Having covered both The Wizard of Oz and Apocalypse Now, here are two more films that were incredibly difficult to make, verging on the point of collapse throughout the course of production, but at least still went on to be box office and critical successes.
Director James Cameron’s first foray into the world of shooting in water, and anyone would have forgiven him for not wanting to return to water again after the disaster that Steven Spielberg endured with Jaws 13 years previous. But in spite of the difficulty of shooting, Cameron did not learn his lesson and would of course return to huge water tanks and near deaths in 1997 with Titanic. But with The Abyss, the extent of shooting underwater was so important and lengthy, that all cast members were required to become certified scuba divers prior to shooting beginning.
To film the majority of shots underwater, a huge 40ft disused concrete structure was used in North Carolina. Having been an unused nuclear power plant, Cameron turned the giant concrete containment into a huge water tank, filling it with seven million gallons of water, becoming the world’s largest underwater set ever created. But the shoot didn’t get off to the greatest of starts, on the first day of principal photography, the tank sprung a leak that caused over 150,000 gallons of water to spray out a minute. Specialist repairmen were bought in to fix the problem, but that was just the beginning of the arduous six month shoot. The two leads, Ed Harris and Mary Elizabeth Mastrantonio, endured such torrid times that Harris refuses to talk about his experience on the set, a silence that still stands today.
Ed Harris, who played the scientist Bud, almost drowned on multiple occasions throughout production. During one scene, where Harris had to hold his breath at the bottom of the tank, he signalled to his safety diver that he needed air. But the diver got caught up on a cable and couldn’t get to him, instead a crew member quickly swam over and handed him a regulator, but it was upside down so Harris ended up just taking in water. A cameraman came over just in time to give him one the correct way round and effectively saved him. Harris broke down in tears later that evening, not to be the last time.
The shoot was so long and tedious, and the fact most shots were underwater, cast and crew members regularly spent upwards of five hours underwater at a time. Due to the threat of microbes growing in the tank, the water had to be heavily chlorinated, causing many of the actors hair to turn green or even white. The sheer torturous nature of the shoots sent many into breakdowns and frustrating bursts of anger, mostly directed at Cameron, but luckily for him, everyone took it out on their dressing rooms by trashing the place. But even though the film is still regarded as one of the most gruesome and gruelling shoots of all time, at least the film itself went on to become a smash hit, and still holds up as one of Cameron’s finest films.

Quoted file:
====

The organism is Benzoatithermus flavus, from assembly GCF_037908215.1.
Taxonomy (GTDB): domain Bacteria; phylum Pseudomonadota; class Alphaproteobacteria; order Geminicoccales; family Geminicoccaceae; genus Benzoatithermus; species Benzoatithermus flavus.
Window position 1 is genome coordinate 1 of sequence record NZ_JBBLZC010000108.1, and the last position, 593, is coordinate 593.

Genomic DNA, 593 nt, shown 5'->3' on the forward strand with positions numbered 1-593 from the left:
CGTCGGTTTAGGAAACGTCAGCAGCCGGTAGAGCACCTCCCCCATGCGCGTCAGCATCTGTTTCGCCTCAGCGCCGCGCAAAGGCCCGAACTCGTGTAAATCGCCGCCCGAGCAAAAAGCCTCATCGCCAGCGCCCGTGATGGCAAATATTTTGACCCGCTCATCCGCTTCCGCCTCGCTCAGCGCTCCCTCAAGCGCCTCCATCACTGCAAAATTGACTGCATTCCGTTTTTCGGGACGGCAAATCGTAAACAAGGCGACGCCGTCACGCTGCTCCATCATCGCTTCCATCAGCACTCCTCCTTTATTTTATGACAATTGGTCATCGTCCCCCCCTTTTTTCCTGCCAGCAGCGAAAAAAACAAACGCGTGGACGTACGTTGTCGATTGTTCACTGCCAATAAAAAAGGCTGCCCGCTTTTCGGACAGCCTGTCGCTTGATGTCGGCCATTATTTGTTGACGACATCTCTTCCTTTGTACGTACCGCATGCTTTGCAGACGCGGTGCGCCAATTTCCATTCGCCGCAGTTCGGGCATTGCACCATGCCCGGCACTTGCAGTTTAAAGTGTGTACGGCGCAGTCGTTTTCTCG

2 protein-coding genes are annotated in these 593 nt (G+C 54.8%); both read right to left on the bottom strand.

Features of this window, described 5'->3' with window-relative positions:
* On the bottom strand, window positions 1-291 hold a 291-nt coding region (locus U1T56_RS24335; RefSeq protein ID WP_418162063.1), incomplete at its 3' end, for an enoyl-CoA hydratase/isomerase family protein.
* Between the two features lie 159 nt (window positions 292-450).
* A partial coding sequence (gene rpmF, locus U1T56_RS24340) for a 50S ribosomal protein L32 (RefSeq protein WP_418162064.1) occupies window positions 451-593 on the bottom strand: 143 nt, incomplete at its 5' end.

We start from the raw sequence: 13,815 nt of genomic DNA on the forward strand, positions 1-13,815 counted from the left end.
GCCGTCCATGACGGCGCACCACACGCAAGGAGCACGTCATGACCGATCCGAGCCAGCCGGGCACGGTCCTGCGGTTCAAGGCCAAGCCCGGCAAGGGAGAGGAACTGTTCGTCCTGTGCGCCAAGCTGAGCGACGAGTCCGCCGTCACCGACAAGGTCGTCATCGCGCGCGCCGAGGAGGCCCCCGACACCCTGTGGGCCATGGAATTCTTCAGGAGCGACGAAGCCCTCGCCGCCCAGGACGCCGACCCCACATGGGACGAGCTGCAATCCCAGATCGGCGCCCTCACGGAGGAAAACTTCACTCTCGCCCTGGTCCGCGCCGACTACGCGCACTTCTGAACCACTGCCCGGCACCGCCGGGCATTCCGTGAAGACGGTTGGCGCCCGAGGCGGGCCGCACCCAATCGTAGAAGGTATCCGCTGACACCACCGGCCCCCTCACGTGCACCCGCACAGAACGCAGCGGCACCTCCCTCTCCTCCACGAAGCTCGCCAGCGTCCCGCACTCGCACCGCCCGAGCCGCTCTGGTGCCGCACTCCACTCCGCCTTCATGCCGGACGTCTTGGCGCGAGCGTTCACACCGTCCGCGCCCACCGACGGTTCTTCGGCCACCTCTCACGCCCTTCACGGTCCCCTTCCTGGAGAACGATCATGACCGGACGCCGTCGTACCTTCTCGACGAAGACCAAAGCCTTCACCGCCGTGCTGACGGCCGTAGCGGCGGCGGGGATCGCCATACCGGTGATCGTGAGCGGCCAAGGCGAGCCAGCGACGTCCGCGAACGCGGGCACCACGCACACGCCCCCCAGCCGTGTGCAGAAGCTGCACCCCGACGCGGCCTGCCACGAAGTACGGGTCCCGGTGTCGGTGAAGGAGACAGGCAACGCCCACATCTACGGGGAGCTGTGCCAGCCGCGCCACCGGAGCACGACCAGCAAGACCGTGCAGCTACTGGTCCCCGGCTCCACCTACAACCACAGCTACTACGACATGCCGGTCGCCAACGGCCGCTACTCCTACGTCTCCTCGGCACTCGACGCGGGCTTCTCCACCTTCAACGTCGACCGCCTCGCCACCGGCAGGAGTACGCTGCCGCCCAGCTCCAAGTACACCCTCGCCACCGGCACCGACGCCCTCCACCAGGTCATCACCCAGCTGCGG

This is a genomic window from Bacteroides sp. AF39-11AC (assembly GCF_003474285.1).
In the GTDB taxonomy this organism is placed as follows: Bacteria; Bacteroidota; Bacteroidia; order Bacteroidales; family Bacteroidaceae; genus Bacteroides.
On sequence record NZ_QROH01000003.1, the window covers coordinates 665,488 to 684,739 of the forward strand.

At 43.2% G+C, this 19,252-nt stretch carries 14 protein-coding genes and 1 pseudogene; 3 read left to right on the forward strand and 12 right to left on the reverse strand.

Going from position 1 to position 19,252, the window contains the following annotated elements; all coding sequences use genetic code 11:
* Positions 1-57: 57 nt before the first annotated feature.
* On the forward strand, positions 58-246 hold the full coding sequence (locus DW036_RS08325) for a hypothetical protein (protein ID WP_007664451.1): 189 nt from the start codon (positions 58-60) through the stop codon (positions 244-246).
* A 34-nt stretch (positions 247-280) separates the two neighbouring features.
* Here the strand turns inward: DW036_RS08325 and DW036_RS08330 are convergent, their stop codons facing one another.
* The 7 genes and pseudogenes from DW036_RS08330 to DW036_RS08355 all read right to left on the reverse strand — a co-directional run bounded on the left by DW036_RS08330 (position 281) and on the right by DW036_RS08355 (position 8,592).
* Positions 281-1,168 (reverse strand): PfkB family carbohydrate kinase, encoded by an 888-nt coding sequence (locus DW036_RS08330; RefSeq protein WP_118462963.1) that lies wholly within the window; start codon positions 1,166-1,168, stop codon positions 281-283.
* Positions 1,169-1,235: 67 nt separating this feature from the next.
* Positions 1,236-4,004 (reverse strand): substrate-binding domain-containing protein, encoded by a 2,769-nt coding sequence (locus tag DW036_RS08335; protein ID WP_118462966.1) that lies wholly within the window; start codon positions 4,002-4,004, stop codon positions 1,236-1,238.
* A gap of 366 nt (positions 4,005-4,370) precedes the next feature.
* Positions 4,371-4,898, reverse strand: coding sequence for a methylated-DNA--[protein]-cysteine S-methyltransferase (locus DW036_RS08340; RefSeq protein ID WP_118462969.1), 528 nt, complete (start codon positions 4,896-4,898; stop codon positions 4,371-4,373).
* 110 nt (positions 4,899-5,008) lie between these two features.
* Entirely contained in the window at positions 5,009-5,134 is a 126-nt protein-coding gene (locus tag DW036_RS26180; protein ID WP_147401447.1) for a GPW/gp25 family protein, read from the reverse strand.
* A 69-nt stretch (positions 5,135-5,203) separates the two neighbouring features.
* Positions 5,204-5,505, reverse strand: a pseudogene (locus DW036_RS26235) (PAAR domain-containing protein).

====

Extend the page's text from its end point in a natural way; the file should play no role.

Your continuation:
The epic historical picture, most famous for the two leads of Richard Burton and Elizabeth Taylor in becoming one of the most iconic film couple’s of all time. But there was much more drama behind the making of the four hour biopic, which still stands today as one of the most expensive films of all time, costing $44 million, which adjusted to inflation equals to around $297 million in today’s money. Even though it went on to become one of the highest grossing films of the 1960s, Cleopatra is well known to be one of the biggest flops in movie history, as the incredible budget took over five years to just break even. As with all doomed productions, casting became the first hurdle to overcome, as several first choice actresses for the title role fell through.
When Elizabeth Taylor was approached for the role, she jokingly agreed that she would for a million dollars. Taylor then went on to become the first film star to be paid $1million for a single picture. Already running severely into the film’s budget, problems only continued once filming began. Egypt, the primary shooting location, wouldn’t initially let Elizabeth Taylor into the country on the grounds that she was Jewish, but soon changed their minds when they realised how much American dollars would be pumped into the economy just due to the film’s presence. Only several weeks into the duration of the shoot, director Rouben Mamoulian resigned due to the producer’s change of direction of the film, resulting in over seven hours of footage to be completely unusable.
Throughout the course of the film, various actors came and left, Taylor became seriously ill, pushing the filming back even further. Elaborate sets were built in London, costing the studio a large sum of money only not to be used at all, as filming switched to Rome instead. Even after filming had wrapped, the studio were looking at the first cut of the film to be over six hours long, which had to be cut down to just three. The seemingly directionless picture just kept running into trouble, ballooning the initial budget higher than anticipated, at a cost that almost ruined Twentieth Century Fox. It was so bad, that it took many years for Fox to simply recoup the film’s budget.